You could go on excluding certain factors or groups of women until you found a combination in which your hypothesis was supported. Then you'd publish a paper saying, "New Study Supports Tie-Dyed Pants and Bow Tie Hypothesis."


    Unfortunately, this is how some clinical trials are reported. This is especially true of so-called meta-analyses, in which researchers pool the results of many different small studies to get high enough numbers so that the results can be analyzed statistically. This is because the "statistical significance" of a study depends on the size of the study as well as the magnitude of any effect that is found.


    A small difference doesn't mean much if you're studying only 10 people. If you're studying 10 million, it can mean a lot.


    The problem is, the researchers have to decide which studies to include in their meta-analyses, and if they have preconceived notions about what the correct answer will be, they're apt to exclude, perhaps even unconsciously, studies that won't support their preconceived notions.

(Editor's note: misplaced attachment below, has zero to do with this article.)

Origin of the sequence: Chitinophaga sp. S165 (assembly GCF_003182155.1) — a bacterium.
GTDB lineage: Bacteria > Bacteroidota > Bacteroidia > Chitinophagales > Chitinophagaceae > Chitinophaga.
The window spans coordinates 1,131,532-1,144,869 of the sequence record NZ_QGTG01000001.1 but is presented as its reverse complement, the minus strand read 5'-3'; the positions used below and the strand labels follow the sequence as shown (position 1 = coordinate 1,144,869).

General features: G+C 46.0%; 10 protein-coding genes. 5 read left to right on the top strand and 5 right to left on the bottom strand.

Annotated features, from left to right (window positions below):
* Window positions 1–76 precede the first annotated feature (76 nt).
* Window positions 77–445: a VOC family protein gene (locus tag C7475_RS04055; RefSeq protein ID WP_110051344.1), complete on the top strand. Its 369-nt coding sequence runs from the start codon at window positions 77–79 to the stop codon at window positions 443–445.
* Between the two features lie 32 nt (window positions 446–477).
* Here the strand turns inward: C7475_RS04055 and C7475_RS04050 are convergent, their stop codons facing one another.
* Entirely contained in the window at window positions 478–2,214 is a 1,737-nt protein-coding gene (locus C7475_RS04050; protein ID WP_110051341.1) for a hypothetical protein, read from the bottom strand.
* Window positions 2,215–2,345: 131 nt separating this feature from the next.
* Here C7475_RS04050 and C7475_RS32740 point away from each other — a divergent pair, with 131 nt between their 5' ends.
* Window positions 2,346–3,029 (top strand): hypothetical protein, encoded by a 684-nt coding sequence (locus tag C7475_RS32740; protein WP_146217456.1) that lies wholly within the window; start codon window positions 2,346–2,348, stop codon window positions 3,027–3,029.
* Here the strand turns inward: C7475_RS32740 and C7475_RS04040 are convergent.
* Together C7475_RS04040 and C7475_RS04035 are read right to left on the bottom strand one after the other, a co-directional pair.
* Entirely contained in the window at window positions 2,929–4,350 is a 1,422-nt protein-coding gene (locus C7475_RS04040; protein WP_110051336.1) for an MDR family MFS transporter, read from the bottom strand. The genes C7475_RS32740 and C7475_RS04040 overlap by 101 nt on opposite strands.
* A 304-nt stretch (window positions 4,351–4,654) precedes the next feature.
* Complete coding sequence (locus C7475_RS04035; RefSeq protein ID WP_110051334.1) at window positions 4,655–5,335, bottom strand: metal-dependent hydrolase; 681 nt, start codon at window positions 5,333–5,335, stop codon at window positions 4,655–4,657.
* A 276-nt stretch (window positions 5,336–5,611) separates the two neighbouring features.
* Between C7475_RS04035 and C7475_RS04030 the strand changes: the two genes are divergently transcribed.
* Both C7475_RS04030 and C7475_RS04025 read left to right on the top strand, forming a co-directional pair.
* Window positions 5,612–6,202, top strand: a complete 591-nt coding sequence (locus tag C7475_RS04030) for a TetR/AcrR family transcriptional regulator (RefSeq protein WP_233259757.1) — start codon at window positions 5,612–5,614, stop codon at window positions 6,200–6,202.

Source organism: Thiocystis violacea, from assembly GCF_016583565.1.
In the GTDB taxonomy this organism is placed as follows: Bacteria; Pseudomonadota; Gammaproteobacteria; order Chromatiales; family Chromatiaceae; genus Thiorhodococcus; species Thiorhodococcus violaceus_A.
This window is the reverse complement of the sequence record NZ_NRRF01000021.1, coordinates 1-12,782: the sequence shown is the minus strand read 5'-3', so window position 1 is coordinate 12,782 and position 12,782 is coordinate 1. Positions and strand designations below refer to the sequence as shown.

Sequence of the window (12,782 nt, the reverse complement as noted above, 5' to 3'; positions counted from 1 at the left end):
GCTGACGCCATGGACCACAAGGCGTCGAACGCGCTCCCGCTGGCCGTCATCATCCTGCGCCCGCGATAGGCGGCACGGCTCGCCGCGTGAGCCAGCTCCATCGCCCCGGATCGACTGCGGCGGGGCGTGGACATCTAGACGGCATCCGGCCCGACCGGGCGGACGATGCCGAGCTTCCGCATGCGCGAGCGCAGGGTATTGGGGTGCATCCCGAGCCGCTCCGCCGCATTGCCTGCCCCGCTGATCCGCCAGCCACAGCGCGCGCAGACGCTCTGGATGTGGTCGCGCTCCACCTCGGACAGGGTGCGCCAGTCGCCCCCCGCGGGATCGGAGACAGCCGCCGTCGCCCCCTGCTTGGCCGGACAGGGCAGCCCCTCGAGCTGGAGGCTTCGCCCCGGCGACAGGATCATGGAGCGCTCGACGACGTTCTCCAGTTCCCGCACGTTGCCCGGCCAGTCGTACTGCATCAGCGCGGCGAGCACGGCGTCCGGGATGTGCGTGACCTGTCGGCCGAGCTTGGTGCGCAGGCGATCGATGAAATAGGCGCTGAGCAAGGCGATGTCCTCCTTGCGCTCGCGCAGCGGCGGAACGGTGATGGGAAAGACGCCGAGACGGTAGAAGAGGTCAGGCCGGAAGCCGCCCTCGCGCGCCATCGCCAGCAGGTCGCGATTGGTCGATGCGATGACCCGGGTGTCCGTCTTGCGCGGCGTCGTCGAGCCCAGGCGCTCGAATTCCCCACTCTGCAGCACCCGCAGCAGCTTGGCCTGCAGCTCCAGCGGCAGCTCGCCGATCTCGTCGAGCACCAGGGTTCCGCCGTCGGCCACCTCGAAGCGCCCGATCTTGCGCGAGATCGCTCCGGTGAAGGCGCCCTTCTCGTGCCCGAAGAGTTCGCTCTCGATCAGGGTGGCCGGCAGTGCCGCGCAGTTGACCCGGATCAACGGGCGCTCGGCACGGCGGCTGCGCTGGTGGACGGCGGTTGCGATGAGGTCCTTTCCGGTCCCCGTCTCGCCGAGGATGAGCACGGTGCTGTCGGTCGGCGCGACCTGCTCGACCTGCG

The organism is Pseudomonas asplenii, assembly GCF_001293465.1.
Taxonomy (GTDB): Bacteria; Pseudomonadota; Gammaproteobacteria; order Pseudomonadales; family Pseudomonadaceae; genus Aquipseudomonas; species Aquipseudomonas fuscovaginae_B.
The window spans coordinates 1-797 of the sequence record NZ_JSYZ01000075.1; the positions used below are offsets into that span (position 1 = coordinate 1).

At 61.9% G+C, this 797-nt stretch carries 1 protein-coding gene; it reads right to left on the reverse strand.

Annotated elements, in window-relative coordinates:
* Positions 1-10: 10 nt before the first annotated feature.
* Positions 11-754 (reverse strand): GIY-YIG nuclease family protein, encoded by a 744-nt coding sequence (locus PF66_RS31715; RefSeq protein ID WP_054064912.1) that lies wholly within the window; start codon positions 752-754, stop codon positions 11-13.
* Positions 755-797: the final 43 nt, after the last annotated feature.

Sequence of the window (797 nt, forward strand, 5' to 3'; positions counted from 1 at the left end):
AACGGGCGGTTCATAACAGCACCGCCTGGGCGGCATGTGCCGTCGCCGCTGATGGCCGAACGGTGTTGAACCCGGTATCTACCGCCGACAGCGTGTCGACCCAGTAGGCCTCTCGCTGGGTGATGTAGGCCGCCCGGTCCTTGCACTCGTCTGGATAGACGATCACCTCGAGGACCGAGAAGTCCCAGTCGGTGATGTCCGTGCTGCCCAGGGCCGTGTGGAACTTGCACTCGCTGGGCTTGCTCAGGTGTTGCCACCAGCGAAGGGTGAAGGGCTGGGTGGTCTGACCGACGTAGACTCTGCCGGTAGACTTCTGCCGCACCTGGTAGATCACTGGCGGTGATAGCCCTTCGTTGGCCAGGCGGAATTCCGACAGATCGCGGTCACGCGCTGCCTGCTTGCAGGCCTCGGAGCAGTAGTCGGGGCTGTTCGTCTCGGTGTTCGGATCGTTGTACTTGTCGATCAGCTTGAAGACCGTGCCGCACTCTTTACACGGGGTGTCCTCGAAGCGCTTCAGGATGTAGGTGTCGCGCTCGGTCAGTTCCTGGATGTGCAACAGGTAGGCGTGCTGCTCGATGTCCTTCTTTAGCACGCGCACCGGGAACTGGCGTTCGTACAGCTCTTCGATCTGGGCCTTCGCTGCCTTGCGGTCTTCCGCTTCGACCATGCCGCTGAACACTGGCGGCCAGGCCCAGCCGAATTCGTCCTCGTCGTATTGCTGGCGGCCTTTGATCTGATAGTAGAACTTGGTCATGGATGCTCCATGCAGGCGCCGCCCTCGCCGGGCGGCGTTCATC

Another flaw with having preconceived notions is in the interpretation. For example, one study of low-fat diets and cancer showed no effect of the diet. Those who believed in the low-fat diets interpreted it to mean that low-fat diets do have an effect, but the diets in the study didn't reduce fat levels sufficiently, or they weren't followed for a long enough time.

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    Yet-another problem with preconceived notions is that you're less apt to publish your results when they're negative. The very large studies, which cost millions of dollars and get a lot of publicity, are reported regardless of the results. But smaller trials might not be.


    Taubes cites the Minnesota Coronary Study, which at the time was the largest trial examining the effect of diet on heart disease in the United States. More than 9,000 men and women were put on cholesterol-lowering diets for a year, and their cholesterol levels did go down. But their rates of heart disease increased.


    The study went unpublished for 16 years. When asked why, the principal investigator said, "We were just disappointed with the way it came out." In other words, it didn't show what they wanted it to show, so they didn't publish it.